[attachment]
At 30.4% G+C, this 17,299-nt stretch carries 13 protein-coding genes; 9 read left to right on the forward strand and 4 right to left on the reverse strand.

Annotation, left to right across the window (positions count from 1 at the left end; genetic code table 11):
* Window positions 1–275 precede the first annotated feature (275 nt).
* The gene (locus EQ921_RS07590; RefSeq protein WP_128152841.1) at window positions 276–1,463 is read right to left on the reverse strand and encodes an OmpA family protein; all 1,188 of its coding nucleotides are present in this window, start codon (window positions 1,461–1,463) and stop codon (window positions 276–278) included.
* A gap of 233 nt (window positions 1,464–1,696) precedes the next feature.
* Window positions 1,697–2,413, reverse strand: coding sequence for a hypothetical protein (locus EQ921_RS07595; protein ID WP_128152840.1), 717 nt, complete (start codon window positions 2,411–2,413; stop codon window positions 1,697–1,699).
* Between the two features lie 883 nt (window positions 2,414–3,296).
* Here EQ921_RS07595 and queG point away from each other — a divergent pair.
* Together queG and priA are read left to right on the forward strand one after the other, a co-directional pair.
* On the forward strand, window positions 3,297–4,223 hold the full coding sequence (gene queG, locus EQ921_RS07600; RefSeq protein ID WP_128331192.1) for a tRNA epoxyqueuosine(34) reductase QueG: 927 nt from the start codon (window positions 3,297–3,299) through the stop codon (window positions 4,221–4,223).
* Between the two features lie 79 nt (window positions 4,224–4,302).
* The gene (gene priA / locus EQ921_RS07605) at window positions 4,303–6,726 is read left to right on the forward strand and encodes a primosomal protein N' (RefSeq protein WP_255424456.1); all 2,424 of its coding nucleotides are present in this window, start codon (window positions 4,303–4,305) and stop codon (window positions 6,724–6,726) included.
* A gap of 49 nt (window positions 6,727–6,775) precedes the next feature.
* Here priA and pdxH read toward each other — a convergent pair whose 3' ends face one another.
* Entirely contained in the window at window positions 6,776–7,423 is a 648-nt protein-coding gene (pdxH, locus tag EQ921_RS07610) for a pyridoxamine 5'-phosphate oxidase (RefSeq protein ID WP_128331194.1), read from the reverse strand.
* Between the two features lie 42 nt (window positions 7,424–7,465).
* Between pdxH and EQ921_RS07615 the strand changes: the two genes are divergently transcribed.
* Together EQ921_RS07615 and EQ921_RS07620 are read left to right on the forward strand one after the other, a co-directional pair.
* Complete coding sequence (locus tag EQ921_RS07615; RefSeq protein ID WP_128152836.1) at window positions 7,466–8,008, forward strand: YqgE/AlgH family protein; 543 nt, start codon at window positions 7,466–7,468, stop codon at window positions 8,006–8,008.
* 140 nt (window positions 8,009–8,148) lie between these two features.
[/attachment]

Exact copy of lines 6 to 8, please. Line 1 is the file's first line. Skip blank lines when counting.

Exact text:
* Window positions 1,697–2,413, reverse strand: coding sequence for a hypothetical protein (locus EQ921_RS07595; protein ID WP_128152840.1), 717 nt, complete (start codon window positions 2,411–2,413; stop codon window positions 1,697–1,699).
* Between the two features lie 883 nt (window positions 2,414–3,296).
* Here EQ921_RS07595 and queG point away from each other — a divergent pair.